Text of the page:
Labour cuts costs - TA training on hold

FORMER_FYRDMAN

LE
Book Reviewer
#1
http://news.bbc.co.uk/1/hi/uk/8300530.stm

Would the resident Labour apologists care to explain this in the context of Gordon's belief that there is no economic downturn, that the economy will grow next year and that the armed forces will get everything they want? Good job we're not fighting anyone.

Unbelievable. Not to mention the duty of care issues when a TA soldier is called to serve on the basis of pre-deployment training only.



PS Apologies for the cut n' paste link, perhaps one of the more IT literate could oblige if it doesn't work.
 
#2
Cuts force TA to cease training

Many of the soldiers might move and train in different departments
The Territorial Army has been told it must temporarily halt training due to severe pressure on government finances.

Drill-hall instruction, weekend exercises and all other TA training are to stop for six months, resulting in savings of about £20m.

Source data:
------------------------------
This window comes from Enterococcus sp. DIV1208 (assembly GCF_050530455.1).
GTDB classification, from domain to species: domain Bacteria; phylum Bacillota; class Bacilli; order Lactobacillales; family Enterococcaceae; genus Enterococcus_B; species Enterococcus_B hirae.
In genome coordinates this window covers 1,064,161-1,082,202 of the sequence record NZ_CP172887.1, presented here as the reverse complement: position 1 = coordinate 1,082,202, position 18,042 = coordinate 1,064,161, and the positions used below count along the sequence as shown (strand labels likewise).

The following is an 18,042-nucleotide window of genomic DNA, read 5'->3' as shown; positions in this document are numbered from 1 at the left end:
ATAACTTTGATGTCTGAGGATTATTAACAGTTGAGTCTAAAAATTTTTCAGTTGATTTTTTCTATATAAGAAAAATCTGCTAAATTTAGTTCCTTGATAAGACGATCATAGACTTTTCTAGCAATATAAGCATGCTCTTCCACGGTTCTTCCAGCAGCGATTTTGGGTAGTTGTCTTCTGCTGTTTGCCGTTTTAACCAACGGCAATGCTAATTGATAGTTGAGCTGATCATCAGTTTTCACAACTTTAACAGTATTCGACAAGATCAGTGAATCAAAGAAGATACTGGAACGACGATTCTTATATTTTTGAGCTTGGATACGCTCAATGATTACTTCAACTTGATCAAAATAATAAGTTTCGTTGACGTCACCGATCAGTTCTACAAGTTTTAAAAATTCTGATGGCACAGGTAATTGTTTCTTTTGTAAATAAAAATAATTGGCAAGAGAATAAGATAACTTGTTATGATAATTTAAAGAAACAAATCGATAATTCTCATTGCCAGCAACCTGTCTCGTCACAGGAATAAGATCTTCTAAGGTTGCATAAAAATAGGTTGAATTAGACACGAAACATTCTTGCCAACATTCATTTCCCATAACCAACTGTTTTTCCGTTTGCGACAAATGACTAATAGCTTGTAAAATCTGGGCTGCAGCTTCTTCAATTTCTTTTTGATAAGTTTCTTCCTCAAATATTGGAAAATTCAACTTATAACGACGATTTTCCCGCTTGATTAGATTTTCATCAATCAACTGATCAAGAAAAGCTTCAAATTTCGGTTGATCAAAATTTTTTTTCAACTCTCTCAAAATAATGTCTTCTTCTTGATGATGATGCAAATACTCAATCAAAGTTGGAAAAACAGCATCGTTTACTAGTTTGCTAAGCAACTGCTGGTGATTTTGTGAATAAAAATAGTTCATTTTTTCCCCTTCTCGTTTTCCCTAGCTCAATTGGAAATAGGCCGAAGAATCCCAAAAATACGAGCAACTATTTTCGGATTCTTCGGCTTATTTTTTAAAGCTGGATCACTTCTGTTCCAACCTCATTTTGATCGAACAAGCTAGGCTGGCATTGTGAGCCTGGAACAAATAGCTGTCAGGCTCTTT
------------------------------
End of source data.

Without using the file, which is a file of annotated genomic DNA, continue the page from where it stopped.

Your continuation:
TA soldiers serve in Afghanistan, but the Ministry of Defence said operations would not be hit as they train with the regular Army before deployment.

The TA has about 1,200 troops a year in Iraq, Afghanistan and the Balkans.

A Ministry of Defence (MoD) spokesman said: "These are challenging times and like all government departments, we have to live within our means.

"We routinely review our spending to balance priorities, focusing on the highest priorities including on our operations, particularly in Afghanistan."

Since Labour came to power the TA has fallen from more than 57,000 to a trained strength of about 19,000.

In April the MoD announced plans for a major shake-up of the TA, with up to 2,400 Royal Signal posts standing to be cut, with soldiers facing redundancy or redeployment.

The thing that pissed me off most is not the cuts, but the fact they're only being done for a £20m saving. The defence budget is massive, and they're bitching over £20m. Cost overruns on the carrier will be hundreds of millions, perhaps give the contracters there a kick up the arrse instead of stripping the TA to nothing.
 

FORMER_FYRDMAN

LE
Book Reviewer
#3
Exactly, we could cover these costs by being tougher on MP's expenses.
 
#4